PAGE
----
Seattle photographer Jim Henkens' hand-cut pappardelle. (S. Irene Virbila / Los Angeles…)
These are the noodles I want to make in the new year. The photo is of the pappardelle my friend Jim Henkens, a photographer from Seattle, made this summer on Lummi island, where he’s restoring an old cottage. I want to feel that shock of gold through my fingers.
Jim learned to make pasta from Justin Neidermeyer, the opening chef at Cascina Spinasse in Seattle, who in turn learned to make fresh pasta from Cinto, the legendary tajarin-maker at the trattoria Antica Torre in Barbaresco (Piedmont, Italy).
Tajarin are thin hand-cut noodles made with an astonishing proportion of egg yolks to flour—as many as 40 yolks to a kilo (2.2) pounds of flour. That’s what makes the dough so yellow.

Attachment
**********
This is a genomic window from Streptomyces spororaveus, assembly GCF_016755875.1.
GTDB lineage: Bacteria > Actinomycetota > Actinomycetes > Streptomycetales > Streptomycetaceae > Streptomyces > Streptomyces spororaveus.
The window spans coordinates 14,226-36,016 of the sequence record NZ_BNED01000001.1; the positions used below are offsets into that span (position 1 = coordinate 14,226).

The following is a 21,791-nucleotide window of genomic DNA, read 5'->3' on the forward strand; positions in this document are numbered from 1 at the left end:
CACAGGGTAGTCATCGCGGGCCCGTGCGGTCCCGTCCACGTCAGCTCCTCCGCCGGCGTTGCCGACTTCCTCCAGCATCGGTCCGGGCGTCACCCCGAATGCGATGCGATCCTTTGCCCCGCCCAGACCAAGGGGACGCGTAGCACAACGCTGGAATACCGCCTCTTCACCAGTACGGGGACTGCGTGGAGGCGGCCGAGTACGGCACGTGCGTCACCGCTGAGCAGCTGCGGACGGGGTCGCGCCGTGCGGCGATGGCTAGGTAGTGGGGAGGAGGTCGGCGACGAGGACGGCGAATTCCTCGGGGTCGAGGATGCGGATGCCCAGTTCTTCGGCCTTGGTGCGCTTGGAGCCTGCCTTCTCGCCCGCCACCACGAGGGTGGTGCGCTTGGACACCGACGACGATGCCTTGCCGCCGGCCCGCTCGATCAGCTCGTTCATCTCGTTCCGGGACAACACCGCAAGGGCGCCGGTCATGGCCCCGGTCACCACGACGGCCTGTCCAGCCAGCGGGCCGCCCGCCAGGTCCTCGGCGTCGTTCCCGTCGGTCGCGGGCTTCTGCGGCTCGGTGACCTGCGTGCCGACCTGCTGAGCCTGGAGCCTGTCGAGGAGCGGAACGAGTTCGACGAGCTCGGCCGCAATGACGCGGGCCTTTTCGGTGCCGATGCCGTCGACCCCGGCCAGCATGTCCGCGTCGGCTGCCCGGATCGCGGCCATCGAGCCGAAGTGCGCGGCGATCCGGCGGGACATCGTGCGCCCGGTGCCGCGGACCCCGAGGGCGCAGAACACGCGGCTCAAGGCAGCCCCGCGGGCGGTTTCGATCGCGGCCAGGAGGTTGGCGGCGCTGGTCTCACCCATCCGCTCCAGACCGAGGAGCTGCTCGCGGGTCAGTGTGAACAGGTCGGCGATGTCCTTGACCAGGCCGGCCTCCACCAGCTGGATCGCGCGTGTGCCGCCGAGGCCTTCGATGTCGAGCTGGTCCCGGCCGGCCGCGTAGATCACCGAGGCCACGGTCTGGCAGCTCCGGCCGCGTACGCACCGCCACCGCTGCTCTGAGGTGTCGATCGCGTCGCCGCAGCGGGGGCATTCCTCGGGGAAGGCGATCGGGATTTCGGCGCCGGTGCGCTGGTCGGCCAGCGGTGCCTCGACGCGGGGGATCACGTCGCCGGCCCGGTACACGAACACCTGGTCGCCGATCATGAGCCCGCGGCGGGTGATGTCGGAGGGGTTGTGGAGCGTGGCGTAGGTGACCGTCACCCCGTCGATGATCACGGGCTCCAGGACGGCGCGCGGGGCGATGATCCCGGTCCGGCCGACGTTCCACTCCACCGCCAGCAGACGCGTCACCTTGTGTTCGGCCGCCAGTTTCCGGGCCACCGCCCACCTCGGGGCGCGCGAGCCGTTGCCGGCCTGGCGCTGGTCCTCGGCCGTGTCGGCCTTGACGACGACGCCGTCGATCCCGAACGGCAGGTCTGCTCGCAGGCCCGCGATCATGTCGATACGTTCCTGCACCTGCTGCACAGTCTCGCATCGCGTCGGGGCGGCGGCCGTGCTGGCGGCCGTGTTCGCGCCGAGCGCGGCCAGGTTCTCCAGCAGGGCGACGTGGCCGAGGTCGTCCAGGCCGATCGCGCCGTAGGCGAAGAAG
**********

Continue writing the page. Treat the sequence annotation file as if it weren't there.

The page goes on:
I don’t think Jim uses quite that many eggs, but aren’t his pappardelle gorgeous? That night he tossed the noodles in a dusky chanterelle sauce and served the pasta outside at a long table in front of his cottage overlooking the Rosario Strait. We’d gone crabbing that morning, and we all stood in the kitchen before dinner, picking crab meat out of the shells.
One step at a time. Suitably inspired by this photo and the remembered meal, I’m dusting off my pasta machine this afternoon.
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-- S. Irene Virbila¿Twitter.com/sirenevirbila